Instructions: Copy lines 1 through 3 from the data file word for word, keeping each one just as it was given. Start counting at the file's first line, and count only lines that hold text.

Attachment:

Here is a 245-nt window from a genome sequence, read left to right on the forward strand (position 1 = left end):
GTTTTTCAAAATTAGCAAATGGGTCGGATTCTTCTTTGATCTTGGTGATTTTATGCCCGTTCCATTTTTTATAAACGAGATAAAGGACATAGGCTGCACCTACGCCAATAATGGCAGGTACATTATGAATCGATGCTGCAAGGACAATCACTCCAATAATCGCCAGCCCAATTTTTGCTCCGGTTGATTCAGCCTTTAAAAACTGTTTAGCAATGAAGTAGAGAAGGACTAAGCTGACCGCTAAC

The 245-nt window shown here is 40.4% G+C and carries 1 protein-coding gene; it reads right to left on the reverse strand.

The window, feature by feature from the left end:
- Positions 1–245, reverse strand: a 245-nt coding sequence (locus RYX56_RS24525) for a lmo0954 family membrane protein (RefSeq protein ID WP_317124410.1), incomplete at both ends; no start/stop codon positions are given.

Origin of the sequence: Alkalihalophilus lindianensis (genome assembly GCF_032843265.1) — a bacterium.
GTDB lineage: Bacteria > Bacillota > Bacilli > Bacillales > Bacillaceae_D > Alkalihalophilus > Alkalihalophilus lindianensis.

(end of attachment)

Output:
Here is a 245-nt window from a genome sequence, read left to right on the forward strand (position 1 = left end):
GTTTTTCAAAATTAGCAAATGGGTCGGATTCTTCTTTGATCTTGGTGATTTTATGCCCGTTCCATTTTTTATAAACGAGATAAAGGACATAGGCTGCACCTACGCCAATAATGGCAGGTACATTATGAATCGATGCTGCAAGGACAATCACTCCAATAATCGCCAGCCCAATTTTTGCTCCGGTTGATTCAGCCTTTAAAAACTGTTTAGCAATGAAGTAGAGAAGGACTAAGCTGACCGCTAAC

The 245-nt window shown here is 40.4% G+C and carries 1 protein-coding gene; it reads right to left on the reverse strand.